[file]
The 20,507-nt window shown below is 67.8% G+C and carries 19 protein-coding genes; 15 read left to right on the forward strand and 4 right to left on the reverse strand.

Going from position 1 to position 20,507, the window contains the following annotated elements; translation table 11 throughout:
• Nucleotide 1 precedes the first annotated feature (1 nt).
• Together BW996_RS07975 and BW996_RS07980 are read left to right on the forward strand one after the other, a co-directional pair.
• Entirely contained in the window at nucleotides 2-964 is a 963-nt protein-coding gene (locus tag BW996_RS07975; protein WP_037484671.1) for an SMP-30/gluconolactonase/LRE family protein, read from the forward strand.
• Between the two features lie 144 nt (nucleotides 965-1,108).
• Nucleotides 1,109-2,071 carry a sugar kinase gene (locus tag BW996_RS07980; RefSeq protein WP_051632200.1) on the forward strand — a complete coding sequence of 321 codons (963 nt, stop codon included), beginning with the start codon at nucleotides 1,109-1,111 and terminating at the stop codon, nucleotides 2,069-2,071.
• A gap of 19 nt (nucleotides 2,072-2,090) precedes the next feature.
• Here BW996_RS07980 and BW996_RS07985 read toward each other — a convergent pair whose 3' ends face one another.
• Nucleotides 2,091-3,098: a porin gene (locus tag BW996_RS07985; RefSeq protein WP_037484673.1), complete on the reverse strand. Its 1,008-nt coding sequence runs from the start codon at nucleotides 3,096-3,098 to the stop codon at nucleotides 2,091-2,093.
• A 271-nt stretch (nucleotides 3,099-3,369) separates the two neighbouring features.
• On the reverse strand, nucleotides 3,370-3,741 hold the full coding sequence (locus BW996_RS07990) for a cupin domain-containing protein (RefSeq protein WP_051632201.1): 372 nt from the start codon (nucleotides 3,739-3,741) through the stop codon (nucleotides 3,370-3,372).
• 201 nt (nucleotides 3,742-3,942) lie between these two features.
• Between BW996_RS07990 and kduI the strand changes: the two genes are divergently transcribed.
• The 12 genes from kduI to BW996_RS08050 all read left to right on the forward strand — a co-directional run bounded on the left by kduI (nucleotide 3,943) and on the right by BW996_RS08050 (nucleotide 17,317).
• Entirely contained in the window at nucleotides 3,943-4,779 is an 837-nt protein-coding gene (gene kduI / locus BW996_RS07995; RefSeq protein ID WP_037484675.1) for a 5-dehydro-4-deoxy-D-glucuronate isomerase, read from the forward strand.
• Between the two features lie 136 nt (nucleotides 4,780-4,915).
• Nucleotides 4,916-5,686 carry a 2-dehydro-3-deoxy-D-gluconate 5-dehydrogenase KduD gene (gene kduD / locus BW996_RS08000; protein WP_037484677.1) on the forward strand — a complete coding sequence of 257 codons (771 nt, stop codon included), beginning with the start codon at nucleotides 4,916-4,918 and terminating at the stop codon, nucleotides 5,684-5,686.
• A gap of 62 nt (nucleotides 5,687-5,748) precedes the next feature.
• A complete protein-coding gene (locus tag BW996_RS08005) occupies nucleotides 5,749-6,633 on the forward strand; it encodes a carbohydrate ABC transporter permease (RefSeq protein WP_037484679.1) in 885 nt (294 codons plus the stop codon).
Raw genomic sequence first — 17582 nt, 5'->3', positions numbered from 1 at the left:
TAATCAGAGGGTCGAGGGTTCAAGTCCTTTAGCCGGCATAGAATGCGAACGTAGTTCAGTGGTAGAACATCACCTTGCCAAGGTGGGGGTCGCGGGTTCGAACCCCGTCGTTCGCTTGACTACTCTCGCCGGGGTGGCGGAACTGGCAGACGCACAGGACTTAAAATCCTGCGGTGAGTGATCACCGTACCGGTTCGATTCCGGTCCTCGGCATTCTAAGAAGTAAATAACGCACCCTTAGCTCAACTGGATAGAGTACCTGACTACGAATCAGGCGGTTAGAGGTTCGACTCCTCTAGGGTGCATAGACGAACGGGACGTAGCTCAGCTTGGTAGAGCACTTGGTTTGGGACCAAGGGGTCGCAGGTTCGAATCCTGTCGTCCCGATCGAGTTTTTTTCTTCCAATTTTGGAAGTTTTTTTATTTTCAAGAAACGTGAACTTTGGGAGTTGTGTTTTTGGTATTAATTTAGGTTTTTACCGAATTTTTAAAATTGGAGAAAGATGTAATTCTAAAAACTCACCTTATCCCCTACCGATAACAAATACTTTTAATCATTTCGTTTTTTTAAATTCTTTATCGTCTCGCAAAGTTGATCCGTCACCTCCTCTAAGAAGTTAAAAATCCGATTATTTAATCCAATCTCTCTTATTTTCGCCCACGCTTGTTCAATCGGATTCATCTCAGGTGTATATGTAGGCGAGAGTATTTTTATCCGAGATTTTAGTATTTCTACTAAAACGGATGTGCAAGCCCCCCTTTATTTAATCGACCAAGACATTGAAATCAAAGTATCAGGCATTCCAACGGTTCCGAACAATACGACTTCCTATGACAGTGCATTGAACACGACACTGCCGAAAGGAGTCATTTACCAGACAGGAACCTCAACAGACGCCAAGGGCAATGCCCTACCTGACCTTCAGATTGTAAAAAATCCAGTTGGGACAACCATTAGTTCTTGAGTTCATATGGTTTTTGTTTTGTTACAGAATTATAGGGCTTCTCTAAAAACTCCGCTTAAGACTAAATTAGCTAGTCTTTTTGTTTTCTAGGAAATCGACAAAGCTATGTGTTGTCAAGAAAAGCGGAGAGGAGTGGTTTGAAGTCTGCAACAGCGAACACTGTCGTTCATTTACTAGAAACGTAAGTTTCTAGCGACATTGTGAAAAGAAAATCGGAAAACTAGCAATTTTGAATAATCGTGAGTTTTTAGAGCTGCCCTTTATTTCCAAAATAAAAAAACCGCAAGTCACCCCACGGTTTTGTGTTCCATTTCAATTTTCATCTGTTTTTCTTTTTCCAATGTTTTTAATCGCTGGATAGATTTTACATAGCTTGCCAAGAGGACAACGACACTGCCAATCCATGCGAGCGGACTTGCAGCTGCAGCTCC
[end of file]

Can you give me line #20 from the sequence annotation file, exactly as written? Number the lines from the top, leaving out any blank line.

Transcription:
• A complete protein-coding gene (locus tag BW996_RS08005) occupies nucleotides 5,749-6,633 on the forward strand; it encodes a carbohydrate ABC transporter permease (RefSeq protein WP_037484679.1) in 885 nt (294 codons plus the stop codon).